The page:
Having a sunny window in my kitchen right by the dough counter is excellent, because I can stand here all day decorating cookie after cookie. Those piping bags filled with my perfect royal icing are at the ready.

Not only did I make animals, I also included some letters iced with simple designs.  Since these were going to the little ones in my family, I packaged each in individual cellophane bags tied with multicolored ribbons.  I realize they won't be able to eat all of these cookies, but with the kids being in summer camp, they can share them with their buddies.

Do you see those teddy bears?  I used a Nordstrom Teddy Bear cookie cutter to create the adorable creatures.  Look for that special post in the coming week!

I almost kept one of those lions for myself!  With his cute smiley face and little ears, who wouldn't want to?  Actually, I did keep one cookie.

 A letter 'D'.  Since it is my birthday today, I think I will treat myself to one of my own creations.



I hope everyone is having a wonderful summer!  


David

Friday, July 18, 2014

Cleaning a Stand Mixer

Stand mixers are indispensable kitchen electrics that get a lot of use in our homes if we happen to be avid bakers.  Although they are pricey investments, you'll quickly come to realize their true worth once you start using one on a regular basis.  A stand mixer helps us mix, knead, grind, whip and combine just about any ingredient with ease.  I would be lost without my mixers, because I use them weekly to mix so much.  Regardless of the brand or capacity of one's particular mixer, it's a good idea to keep these machines clean and gleaming in our kitchens.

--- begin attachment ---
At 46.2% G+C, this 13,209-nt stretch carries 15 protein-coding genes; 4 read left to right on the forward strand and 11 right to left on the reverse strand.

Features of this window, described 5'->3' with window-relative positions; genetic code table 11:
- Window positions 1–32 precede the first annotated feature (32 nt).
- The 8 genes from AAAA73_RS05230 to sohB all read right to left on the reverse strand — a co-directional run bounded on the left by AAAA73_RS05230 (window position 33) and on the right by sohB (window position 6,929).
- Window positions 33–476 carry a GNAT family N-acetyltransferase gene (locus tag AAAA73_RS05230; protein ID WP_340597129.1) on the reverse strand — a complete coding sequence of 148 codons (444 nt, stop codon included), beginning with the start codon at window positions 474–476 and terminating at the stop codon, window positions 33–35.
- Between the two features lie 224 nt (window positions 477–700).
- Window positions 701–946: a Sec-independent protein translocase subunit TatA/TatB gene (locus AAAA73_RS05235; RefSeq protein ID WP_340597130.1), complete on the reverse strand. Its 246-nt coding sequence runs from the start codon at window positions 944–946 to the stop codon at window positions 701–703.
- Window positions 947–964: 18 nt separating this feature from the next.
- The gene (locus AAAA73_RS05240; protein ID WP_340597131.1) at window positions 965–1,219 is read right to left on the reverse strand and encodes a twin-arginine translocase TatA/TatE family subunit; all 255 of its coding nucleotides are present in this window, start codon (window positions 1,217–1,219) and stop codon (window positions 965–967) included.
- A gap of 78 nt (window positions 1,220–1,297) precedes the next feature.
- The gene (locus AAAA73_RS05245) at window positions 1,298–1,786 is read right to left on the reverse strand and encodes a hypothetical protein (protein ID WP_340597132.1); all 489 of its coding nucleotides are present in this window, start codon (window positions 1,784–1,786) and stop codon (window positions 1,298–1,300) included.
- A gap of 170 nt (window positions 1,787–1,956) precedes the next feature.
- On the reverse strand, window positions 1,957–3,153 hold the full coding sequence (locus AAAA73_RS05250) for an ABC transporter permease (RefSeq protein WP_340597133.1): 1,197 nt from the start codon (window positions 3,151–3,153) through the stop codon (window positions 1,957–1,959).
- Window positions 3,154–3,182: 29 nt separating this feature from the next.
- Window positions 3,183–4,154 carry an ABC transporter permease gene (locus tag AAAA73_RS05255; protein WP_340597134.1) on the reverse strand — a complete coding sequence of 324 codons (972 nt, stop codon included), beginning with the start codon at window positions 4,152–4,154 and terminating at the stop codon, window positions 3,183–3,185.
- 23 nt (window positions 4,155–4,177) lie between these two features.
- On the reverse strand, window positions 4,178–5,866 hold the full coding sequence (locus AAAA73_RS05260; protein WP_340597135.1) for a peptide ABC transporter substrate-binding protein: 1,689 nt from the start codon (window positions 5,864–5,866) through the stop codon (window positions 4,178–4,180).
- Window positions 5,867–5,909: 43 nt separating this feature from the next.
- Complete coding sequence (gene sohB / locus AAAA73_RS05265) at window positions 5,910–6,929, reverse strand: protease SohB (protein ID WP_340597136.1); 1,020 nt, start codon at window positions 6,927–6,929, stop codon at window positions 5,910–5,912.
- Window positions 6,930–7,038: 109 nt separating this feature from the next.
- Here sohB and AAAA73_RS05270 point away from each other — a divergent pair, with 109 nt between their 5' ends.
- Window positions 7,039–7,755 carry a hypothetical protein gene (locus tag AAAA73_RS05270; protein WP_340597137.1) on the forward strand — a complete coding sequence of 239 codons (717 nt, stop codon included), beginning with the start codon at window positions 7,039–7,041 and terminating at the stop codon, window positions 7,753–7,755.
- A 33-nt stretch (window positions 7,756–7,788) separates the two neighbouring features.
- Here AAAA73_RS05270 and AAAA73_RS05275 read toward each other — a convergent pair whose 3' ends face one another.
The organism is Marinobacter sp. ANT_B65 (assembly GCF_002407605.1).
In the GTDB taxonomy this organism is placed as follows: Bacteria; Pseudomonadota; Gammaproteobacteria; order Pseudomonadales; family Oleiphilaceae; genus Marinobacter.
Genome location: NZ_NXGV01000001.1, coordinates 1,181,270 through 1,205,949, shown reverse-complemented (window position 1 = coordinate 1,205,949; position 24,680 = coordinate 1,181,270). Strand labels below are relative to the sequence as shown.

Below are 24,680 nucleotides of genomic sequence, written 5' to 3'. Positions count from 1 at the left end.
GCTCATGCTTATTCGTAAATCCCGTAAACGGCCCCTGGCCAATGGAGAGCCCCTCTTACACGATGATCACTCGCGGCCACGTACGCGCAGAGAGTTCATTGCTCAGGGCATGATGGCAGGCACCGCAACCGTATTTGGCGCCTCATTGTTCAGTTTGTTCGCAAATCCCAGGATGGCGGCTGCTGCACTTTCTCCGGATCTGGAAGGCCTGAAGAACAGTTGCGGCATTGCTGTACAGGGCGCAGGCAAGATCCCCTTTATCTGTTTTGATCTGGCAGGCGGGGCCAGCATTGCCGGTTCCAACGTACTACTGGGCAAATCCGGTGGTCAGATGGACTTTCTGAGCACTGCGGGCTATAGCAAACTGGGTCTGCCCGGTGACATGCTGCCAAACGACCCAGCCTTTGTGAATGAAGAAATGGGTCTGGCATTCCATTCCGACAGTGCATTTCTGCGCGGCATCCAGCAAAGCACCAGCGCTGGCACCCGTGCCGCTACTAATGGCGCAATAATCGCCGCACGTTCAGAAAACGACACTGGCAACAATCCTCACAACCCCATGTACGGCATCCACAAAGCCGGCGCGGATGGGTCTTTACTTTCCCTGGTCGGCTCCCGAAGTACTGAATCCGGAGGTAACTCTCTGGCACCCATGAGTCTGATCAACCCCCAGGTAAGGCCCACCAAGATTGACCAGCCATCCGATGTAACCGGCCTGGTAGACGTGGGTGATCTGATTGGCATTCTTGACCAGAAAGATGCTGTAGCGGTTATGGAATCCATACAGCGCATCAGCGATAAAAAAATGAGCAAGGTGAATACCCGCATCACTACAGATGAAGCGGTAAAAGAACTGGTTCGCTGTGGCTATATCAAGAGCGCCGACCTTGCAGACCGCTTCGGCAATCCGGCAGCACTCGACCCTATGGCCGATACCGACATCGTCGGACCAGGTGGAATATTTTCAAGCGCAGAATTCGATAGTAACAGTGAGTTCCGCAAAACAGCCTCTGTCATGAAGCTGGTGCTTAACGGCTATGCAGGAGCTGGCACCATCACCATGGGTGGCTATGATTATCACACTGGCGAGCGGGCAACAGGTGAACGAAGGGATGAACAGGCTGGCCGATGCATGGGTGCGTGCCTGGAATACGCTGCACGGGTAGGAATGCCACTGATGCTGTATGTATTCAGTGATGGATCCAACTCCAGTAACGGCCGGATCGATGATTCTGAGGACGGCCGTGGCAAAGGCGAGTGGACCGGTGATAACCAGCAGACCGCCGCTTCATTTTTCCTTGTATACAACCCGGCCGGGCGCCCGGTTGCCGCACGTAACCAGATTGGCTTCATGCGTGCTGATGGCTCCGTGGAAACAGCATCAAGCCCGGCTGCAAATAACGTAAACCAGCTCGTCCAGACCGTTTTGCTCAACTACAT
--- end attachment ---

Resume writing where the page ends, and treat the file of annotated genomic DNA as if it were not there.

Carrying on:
Keeping and maintaining a stand mixer in prime condition is very simple.  A mixer is made to provide us with decades of use in our kitchens, yet if one wants to keep them looking as good as the day they were purchased, it's essential that we keep a few things in mind.  In my very own kitchen I make it a habit to wipe down and clean my mixers as soon as I'm done with the day's baking.  It's almost impossible to keep an ingredient or two from splashing or flying out of the mixing bowl and having it all over the machine, so cleaning it when I'm done makes sense.  I use a lightly dampened, fluffy kitchen towel to do most of the work and a small paper towel (or a piece of one) to do one particular task.  Keep in mind that all of this should be done after you've unplugged the machine.  Using a very gentle spray cleaner can help with any sticky and unsightly mess.    

Here is a KitchenAid duo flanking a Cuisinart food processor on one of my Metro shelves in the kitchen.  Everything is clean and ready to go should I need them. 

I always begin from top to bottom whenever I clean my mixer.  With the machine unplugged, take a cloth that's lightly dampened (not sopping wet) and begin wiping down the head of the mixer.  Get all the way around it on both sides and remove any flour or other food particles.

Carefully wipe around the speed control knob and make sure that you do not get any water into the opening.  Remember to wipe the labeled metal strip too.  This one has smears of flour & butter if you look closely.  If using a spray cleaner, spray the towel and wipe down the mixer.  Don't spray the mixer itself.

You will find ventilation ports behind the motor.  Wipe those down and always keep them free of dust.

Don't forget the handle.  6qt. or larger models have plastic knobs attached to the ends, so keep these clean as well.